As our annual Fairtrade Fortnight gets underway this week (Feb 29th - March 13th) thousands of people across the UK will "sit down for breakfast, and stand up for farmers" to highlight the hidden scandal that millions of farmers in developing countries who work hard to produce our breakfasts are going hungry. They simply earn too little from their harvests to see them through the year.
This isn't the odd farmer or community, this is something that has become so commonplace it gets named. In Ethiopia the season of food shortage before harvest is called 'Chulga' (food suffering). In Nicaragua it's called Los Meses Flacos (the thin months). In Central Kenya it's Nyagru, in Tanzania it's Katoga. Others call it the 'months of the big stomach' or 'times of silence'. These names conjure vivid images in the mind.
This is such a chronic problem that in the world's main tea producing regions, more than 30% of children are malnourished; in Côte d'Ivoire 65% of cocoa farmers lack enough resources for food during the summer and 80% live on less than 40p a day. Many coffee farming communities in Central America are food insecure for 3-4 months every year.
The fact that people who grow food are themselves hungry is a cruel irony. That they do so in a world where there are now more obese people than malnourished people is an injustice that we cannot ignore.
So how do we change this? I don't believe any of us would want our food to come from people who cannot feed their families. But in a highly consumer-focused economy we can use our power as consumers as never before. The pound in our pockets is our secret weapon, and by asking questions of companies about the lives of people at the sharp end of global supply chains - before we decide where to spend our money - we will challenge them to change.
We just know too much now to ignore this. We know more than ever about the poverty and injustice in so much international trade. The internet has opened up the world like never before. This is the age of scrutiny. Now, surely, we cannot say we were unaware. Now, more than ever, we should be able to look the people who grow our food, who make our clothes, who mine our gold, in the eye. No-one should profit from poverty.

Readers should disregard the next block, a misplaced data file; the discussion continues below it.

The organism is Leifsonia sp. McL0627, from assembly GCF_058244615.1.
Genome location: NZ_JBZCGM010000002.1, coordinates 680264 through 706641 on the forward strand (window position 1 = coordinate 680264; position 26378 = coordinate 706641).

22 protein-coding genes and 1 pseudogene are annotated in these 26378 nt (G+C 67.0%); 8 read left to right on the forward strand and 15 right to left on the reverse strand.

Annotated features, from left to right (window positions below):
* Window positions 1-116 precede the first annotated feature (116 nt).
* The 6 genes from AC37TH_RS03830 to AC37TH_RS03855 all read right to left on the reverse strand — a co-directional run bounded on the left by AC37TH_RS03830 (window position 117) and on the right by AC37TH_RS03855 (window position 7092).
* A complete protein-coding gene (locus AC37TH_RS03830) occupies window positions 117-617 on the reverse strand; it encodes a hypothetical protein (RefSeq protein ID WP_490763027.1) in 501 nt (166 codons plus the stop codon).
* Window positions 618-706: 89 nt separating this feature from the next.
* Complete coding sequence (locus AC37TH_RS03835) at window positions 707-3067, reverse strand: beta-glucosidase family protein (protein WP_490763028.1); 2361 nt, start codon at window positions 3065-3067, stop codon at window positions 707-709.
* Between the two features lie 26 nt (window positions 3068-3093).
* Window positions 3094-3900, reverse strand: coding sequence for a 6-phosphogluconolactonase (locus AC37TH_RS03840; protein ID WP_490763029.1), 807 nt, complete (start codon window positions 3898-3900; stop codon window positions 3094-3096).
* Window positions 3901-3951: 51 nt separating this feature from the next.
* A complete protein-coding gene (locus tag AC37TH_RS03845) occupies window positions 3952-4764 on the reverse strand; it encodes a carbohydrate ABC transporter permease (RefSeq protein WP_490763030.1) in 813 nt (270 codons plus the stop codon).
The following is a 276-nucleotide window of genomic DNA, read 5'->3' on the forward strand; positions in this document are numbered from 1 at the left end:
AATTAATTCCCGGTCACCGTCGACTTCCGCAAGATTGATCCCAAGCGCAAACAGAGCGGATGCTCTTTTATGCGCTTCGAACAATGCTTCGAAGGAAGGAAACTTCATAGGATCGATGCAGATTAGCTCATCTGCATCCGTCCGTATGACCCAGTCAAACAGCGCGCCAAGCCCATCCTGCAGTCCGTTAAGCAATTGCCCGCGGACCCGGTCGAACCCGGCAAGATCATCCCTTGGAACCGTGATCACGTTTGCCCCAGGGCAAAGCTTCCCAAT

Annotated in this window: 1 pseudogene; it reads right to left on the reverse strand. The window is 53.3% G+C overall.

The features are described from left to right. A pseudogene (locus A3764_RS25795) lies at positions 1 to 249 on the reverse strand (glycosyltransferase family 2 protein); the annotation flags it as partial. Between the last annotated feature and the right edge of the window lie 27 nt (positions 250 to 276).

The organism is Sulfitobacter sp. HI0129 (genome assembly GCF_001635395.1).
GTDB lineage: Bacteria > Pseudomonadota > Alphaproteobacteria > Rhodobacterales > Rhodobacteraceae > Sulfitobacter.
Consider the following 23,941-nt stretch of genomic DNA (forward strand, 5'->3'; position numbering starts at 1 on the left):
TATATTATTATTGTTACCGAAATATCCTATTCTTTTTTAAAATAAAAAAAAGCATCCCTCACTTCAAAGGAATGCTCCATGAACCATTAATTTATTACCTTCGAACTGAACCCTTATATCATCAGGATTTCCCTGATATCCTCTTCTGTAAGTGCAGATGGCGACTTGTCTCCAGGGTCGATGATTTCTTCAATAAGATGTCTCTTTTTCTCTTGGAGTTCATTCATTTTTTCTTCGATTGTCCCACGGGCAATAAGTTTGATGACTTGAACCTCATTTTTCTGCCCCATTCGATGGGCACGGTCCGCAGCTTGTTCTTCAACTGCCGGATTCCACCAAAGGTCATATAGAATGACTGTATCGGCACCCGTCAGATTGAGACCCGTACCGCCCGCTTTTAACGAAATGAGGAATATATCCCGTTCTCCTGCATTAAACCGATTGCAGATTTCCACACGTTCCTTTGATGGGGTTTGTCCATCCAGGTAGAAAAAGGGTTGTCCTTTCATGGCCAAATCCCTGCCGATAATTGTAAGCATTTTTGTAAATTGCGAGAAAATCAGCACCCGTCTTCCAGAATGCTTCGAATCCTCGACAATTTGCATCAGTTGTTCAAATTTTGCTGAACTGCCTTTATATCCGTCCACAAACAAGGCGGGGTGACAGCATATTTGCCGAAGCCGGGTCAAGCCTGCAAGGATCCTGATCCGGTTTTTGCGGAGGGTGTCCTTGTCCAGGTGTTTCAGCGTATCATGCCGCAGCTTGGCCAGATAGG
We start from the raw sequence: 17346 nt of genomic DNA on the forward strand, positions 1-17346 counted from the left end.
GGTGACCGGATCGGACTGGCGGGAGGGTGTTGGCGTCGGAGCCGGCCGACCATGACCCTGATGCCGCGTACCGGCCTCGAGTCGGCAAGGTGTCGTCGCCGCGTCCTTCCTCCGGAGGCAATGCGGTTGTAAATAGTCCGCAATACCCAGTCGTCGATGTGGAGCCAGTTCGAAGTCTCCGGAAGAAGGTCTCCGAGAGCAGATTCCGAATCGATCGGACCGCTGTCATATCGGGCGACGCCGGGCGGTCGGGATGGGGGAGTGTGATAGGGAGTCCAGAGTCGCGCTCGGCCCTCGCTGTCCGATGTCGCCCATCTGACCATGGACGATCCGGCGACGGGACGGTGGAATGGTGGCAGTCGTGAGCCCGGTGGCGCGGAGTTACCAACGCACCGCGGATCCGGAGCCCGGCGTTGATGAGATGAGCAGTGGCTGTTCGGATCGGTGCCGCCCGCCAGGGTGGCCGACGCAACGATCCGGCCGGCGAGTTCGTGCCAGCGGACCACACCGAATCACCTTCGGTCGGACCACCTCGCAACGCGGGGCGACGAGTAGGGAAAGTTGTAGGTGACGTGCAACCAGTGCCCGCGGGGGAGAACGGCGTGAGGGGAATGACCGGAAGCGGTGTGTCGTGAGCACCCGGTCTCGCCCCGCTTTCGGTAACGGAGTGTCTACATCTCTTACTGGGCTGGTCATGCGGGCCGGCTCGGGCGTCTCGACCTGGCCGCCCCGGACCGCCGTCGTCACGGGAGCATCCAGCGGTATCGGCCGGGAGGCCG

Fairtrade is one way of helping farmers get a better deal. Our new briefing Breaking Fast shows that under the Fairtrade system, many smallholder farmers are benefitting from higher and more stable incomes. For example, banana farmers in Colombia reported an average 34% increase in income, enabling households to save more easily and invest in additional crops or animals to improve their food security. This is hugely significant in a country where many banana smallholders have been forced to sell their family's lands because the market price for bananas is so low that they cannot afford to sustain it as a living. Sadly when I visited the Zona Bananera, in the Magdalena region a couple of years ago, I met former farmers who were now working on big palm oil plantations on land they used to own. Their sense of loss - of their land, their heritage and their hopes for their families' futures - was stark.
Fairtrade bananas make up a third of the UK market with volume growth of 5% in 2015, which generated stable minimum prices and an additional £8.6 million premium for farmers and workers to invest. While there is still much to do, to increase the impact on farming communities and to strengthen their capacity to withstand all the knocks and shocks of globalised trade, there is now a clear route through which producers will be able to trade their way out of poverty.
Fairtrade has been sustained by consumer power. Our 2015 figures, released today, show volume growth in a wide range of Fairtrade products. This shows that despite a challenging grocery sector, British consumers are standing up for Fairtrade.
There are now many people in this movement. Over 1,700 towns have become Fairtrade towns across the world. In the UK alone there are now 1,800 Fairtrade schools and 7,500 places of worship. The energy of Fairtrade campaigners shows just what can happen when people come together to challenge the status quo and show they care. Today 1.5m producers in 70 countries are using Fairtrade as a springboard to a better future and they are beginning to create the change they want to see in the world for their children. It's proof that trade doesn't need to be so out of balance, so unfair. Fairtrade is a community of commerce, in contrast to so much global trade, where out of sight really is out of mind.
So, what is the solution? Let's not wait for governments - they won't regulate this any time soon. If we care about this we should of course challenge politicians with our vote - that will bring change tomorrow. But we also need change today. Imagine if we took a stand, if we took the time to think about what we all buy.
Isn't this the place to start? That no-one should go without just so we can have too much and too cheaply? This Fairtrade Fortnight, remember that change is in your pocket when you go shopping. There are people behind the products we all buy. Too many of them still don't earn enough to feed their families. You can change this, when you sit down for breakfast and stand up for farmers.
To hear more this Fortnight, follow me on Twitter @fairtrademg